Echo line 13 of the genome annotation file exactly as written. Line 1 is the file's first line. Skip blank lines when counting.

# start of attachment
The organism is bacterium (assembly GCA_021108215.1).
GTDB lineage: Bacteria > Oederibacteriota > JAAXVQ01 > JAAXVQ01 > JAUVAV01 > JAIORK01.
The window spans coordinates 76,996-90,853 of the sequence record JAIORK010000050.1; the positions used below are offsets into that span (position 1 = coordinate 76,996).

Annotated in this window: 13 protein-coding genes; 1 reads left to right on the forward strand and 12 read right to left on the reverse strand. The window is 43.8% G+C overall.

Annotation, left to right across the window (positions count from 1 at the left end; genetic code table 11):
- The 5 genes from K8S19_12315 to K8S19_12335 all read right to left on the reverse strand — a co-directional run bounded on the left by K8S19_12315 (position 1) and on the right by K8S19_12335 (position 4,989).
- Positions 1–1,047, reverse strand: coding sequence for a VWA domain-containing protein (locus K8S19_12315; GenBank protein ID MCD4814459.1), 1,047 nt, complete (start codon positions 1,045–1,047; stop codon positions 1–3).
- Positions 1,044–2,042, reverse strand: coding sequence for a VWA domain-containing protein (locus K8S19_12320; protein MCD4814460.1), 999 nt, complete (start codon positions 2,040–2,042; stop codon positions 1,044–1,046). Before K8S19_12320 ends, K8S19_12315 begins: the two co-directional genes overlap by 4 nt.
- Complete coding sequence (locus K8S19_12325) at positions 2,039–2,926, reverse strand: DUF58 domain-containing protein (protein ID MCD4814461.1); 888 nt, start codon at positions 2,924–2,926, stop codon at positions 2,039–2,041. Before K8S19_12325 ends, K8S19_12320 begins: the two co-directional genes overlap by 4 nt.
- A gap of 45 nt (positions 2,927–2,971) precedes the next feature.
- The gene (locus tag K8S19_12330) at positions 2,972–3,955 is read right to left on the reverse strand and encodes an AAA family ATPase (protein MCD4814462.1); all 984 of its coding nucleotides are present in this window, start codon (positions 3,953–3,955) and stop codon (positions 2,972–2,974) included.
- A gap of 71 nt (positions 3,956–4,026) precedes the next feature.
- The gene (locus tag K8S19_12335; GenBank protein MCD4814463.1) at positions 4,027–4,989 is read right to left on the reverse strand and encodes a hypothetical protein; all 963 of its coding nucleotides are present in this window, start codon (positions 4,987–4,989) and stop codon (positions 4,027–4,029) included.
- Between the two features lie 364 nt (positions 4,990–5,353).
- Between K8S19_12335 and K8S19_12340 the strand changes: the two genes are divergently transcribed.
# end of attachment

- The gene (locus tag K8S19_12335; GenBank protein MCD4814463.1) at positions 4,027–4,989 is read right to left on the reverse strand and encodes a hypothetical protein; all 963 of its coding nucleotides are present in this window, start codon (positions 4,987–4,989) and stop codon (positions 4,027–4,029) included.